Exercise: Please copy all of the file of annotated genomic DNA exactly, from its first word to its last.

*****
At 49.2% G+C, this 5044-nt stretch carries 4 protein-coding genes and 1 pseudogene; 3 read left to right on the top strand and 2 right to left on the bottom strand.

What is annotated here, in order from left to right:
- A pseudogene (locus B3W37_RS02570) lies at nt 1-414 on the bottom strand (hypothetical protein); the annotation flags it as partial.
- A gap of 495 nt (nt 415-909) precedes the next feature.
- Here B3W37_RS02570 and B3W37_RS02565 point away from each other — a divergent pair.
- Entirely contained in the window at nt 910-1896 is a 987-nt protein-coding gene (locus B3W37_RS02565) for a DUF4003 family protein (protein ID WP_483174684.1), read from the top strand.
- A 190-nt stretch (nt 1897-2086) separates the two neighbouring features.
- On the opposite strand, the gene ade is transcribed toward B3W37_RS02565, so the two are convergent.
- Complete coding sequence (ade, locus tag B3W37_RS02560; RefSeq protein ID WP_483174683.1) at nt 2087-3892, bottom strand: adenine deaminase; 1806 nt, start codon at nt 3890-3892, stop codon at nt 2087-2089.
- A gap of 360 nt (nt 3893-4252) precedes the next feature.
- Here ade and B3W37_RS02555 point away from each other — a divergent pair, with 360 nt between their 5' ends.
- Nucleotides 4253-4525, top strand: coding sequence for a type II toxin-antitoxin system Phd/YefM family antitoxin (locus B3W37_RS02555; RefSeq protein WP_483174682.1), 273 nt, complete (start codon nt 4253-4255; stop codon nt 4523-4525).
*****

At 49.2% G+C, this 5044-nt stretch carries 4 protein-coding genes and 1 pseudogene; 3 read left to right on the top strand and 2 right to left on the bottom strand.

What is annotated here, in order from left to right:
- A pseudogene (locus B3W37_RS02570) lies at nt 1-414 on the bottom strand (hypothetical protein); the annotation flags it as partial.
- A gap of 495 nt (nt 415-909) precedes the next feature.
- Here B3W37_RS02570 and B3W37_RS02565 point away from each other — a divergent pair.
- Entirely contained in the window at nt 910-1896 is a 987-nt protein-coding gene (locus B3W37_RS02565) for a DUF4003 family protein (protein ID WP_483174684.1), read from the top strand.
- A 190-nt stretch (nt 1897-2086) separates the two neighbouring features.
- On the opposite strand, the gene ade is transcribed toward B3W37_RS02565, so the two are convergent.
- Complete coding sequence (ade, locus tag B3W37_RS02560; RefSeq protein ID WP_483174683.1) at nt 2087-3892, bottom strand: adenine deaminase; 1806 nt, start codon at nt 3890-3892, stop codon at nt 2087-2089.
- A gap of 360 nt (nt 3893-4252) precedes the next feature.
- Here ade and B3W37_RS02555 point away from each other — a divergent pair, with 360 nt between their 5' ends.
- Nucleotides 4253-4525, top strand: coding sequence for a type II toxin-antitoxin system Phd/YefM family antitoxin (locus B3W37_RS02555; RefSeq protein WP_483174682.1), 273 nt, complete (start codon nt 4253-4255; stop codon nt 4523-4525).